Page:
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Web Design in a Nutshell Paperback – October 15, 2001

ISBN-13: 978-0596001964 ISBN-10: 0596001967 Edition: 2nd

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Product Details

  • Series: In a Nutshell (O'Reilly)
  • Paperback: 640 pages
  • Publisher: O'Reilly Media, Inc.; 2nd edition (October 15, 2001)
  • Language: English
  • ISBN-10: 0596001967
  • ISBN-13: 978-0596001964
  • Product Dimensions: 6 x 1.5 x 9 inches
  • Shipping Weight: 1.8 pounds
  • Average Customer Review: 4.7 out of 5 stars  See all reviews (62 customer reviews)
  • Amazon Best Sellers Rank: #2,112,342 in Books (See Top 100 in Books)

Editorial Reviews

Amazon.com Review

In 1998, Jennifer Niederst wrote the first edition of this very successful book after she found herself spending way too much time chasing down the solutions to HTML problems. From hexadecimal color specs to mouseover scripts, the answers are all out there, but finding the exact one you need can soak up a whole day. "I wrote Web Design in a Nutshell because it was the book I needed--one place to find quick answers to my questions."

With all that's changed in the meantime, an overhaul is welcome. This is the rare book for designers that is almost completely nonvisual. It doesn't show what's hip in navigational bars or what the coolest colors are. Rather, it gives readers the kind of know-how that can make a difference between someone who just whips up pretty pages with WYSIWYG applications like Dreamweaver and someone who can make those pages cross-platform, cross-browser, fast loading, and accessible to all.

The clear organization makes it easy to locate any specific topic. There are six sections. "The Web Environment" discusses the realities of browser compatibility, display-resolution problems, a useful bit of Unix, and tips for print designers looking to move into Web design. "Authoring" shows how to write accurate and up-to-date HTML, cascading style sheets, and Server Side Includes (like putting the current date and time on your homepage).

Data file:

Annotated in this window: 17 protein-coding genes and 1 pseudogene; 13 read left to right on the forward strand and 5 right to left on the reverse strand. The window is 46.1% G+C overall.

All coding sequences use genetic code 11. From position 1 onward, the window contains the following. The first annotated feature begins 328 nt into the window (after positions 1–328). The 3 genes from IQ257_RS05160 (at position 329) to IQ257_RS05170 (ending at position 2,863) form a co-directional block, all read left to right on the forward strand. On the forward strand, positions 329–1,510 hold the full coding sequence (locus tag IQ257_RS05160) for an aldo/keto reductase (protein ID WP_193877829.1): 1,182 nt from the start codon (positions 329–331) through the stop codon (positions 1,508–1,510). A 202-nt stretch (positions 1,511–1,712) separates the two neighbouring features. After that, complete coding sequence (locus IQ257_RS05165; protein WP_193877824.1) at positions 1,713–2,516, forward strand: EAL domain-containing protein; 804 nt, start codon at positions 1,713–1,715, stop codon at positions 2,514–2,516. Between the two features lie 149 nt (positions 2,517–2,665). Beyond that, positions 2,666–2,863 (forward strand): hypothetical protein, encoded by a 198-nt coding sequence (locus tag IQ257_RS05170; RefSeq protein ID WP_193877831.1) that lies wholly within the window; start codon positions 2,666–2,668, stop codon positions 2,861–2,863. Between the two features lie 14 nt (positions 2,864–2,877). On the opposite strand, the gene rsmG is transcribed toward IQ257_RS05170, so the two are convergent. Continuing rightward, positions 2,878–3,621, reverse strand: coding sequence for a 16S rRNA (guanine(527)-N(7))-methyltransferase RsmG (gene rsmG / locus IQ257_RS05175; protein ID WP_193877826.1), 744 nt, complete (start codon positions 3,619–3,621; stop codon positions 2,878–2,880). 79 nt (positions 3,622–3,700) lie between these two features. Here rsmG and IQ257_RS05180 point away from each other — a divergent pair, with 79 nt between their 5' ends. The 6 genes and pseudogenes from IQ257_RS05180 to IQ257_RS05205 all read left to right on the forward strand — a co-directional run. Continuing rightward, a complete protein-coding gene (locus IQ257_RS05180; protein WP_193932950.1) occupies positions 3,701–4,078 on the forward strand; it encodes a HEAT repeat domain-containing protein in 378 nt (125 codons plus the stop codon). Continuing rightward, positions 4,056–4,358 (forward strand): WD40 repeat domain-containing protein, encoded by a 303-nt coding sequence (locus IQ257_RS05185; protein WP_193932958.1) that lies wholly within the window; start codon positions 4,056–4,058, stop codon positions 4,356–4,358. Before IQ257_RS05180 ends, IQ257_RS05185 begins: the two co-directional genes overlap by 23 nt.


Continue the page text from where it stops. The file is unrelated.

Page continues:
"Graphics" brings together all you need to know to make effective use of images (GIFs, JPEGS, PNGs, and animated GIFs). "Multimedia and Interactivity" helps with adding audio, video, or Flash to your site (including some succinct tips on optimization and publish settings). And "Advanced Technologies" covers JavaScript, DHTML, XML, XHTML, and WAP and WML. And there are six useful look-up tables in the appendix, which include HTML 4.0 tags, deprecated tags, attributes, and CSS support across browsers. Web Design in a Nutshell could easily have been titled The Web Designer's Companion--it's mighty handy to have around. --Angelynn Grant

Review

Web Design in a Nutshell is the welcome second edition of a classic Web authoring guide. It is aimed at professionals, with the focus sharply on page layout rather than scripting or programming. Two things are outstanding. First, the book is a handy reference for core Web standards like HTML tags, character entities, MIME types and CSS (Cascading Style Sheets). Second, and most important, the author offers concise, meticulous explanations and comments on key topics including the various different approaches to text formatting, choosing and optimising image types, and getting good results from tables. She highlights the importance of Web standards, and is careful to include Macintosh as well as Windows issues when discussing design tools or compatibility matters. Reference information is up-to-date as of Internet Explorer 5.5 and Netscape 6.0. The early chapters offer general introduction to the Web environment, laying down basic design principles and covering tricky issues like printing and internationalisation. The next part covers formatting and layout with HTML, hyperlinks, tables, frames, forms and CSS. Part three is an in-depth look at images, particularly JPEG, GIG, PNG, and colour usage. Multimedia comes next, featuring video and audio formats as well as Flash movies, while the final part introduces other technologies such as Javascript and Dynamic HTML, XML, XHTML and WAP. These overviews are useful, but the best chapters are those that cover the nitty-gritty of setting out a page. It is ideal for print designers who need to understand Web design, or as a reliable general-purpose handbook for Web authors. --Tim Anderson --Oreilly web design